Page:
Dublin City Guide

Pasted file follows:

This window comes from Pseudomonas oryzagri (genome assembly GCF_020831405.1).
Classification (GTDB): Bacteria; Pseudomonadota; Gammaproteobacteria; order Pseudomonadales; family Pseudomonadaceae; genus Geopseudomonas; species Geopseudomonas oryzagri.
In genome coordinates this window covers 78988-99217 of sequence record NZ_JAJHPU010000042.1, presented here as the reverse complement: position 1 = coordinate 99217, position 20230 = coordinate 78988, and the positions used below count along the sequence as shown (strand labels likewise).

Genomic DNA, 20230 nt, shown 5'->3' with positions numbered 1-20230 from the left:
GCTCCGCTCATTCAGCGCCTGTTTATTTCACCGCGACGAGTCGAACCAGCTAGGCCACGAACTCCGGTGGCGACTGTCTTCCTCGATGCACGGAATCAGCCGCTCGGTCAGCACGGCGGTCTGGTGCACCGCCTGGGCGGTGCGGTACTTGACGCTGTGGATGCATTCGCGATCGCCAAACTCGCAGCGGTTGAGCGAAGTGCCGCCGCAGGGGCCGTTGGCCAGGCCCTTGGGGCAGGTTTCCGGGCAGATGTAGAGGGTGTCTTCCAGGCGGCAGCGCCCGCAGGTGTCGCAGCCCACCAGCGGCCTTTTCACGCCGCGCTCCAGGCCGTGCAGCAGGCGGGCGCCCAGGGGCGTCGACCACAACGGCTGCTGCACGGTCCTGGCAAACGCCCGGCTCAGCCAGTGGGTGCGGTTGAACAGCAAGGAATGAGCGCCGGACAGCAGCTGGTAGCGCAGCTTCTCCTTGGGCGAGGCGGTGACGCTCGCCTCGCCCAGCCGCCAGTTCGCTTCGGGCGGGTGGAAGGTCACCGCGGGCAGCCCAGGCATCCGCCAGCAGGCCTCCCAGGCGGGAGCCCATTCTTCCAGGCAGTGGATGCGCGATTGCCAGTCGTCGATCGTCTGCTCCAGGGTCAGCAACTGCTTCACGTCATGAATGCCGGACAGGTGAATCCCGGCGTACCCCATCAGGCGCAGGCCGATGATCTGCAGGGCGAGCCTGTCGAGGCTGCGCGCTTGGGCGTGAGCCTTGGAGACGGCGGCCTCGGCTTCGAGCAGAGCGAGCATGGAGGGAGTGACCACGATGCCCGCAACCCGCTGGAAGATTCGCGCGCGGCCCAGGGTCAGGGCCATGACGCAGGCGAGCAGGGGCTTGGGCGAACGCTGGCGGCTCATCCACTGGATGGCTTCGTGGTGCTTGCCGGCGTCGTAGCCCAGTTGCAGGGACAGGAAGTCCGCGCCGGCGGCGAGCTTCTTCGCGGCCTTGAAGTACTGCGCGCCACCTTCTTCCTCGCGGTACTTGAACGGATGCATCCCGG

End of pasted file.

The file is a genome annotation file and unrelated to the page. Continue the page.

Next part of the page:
Jonathan Swift, William Butler Yeats and James Joyce are just a few famous names from Ireland’s capitol’s rich literary heritage. From castles and churches to cafés and clubs a visit to Dublin allows you to explore both the historical and the happening. One of Dublin’s thousand pubs is sure to hold the perfect pint for you. Set against the backdrop of its stunning coastline, this vibrant city burgeons with traditional Irish culture and trendy European chic. Although the rain is responsible for Dublin’s rich "40 shades of green" ,you might think it rains in Ireland all year round, but it doesn't. Most days you will have some sun, some rain and a good deal of clouds. Located on the east coast of Ireland, Dublin has slightly more friendly weather than much of the country. The last two weeks in April and most of August are usually sunny with warmer weather (12-16C in April and near 20C in August). However, no matter what time of year you are planning a trip to Dublin, make sure to bring layers of clothes, rain gear, and a sense of humor about the weather. Remember the weather's not the main attraction Dublin! Located on the eastern coast by the Irish sea, which separates Ireland from Great Britain, Dublin is the capital of the Republic of Ireland. The Liffey is the main river running through the city, which divides the north and the south side. Dublin boasts evidence of civilization dating back to 750 BC. The Celts arrived around 700BC. Arguably, its most famous resident, St Patrick, arrived around 430AD and brought Christianity with him. The Gaelic name Baile Atha Claith (ball-ya aww-ha cle-ah) derives from a settlement which was on the north side of the city, with Atha Cliath meaning 'the ford over the hurdles' gave rise to the cities’ name. It was in the 9th century that Dublin took form as a city. At this time the Vikings founded one of their largest settlements outside Scandinavia on the site of the present city. Between the present Dublin Castle and Wood Quay, where the river Liffey and the river Poddle met at a location the Vikings called Dyfflin or 'Dubh Linn', the Viking’s stronghold was built. Historically, in the old script used for the Irish language, 'bh' was written with a dot placed over the 'b' — thus appearing to be Dub Linn or Dublinn. The English speaking Normans who arrived in Old Irish-speaking Ireland starting in 1169 omitted the "dot" (or séimhiú in Irish), and thus changing the spelling to 'Dublin'. Beginning in the 17th century, the city expanded rapidly and Dublin was, at one time, the second largest city of the British Empire behind London. This century also gives us Dublin's best architecture. With confidence gathered from this growth, the Dublin Parliament vied for greater independence from London.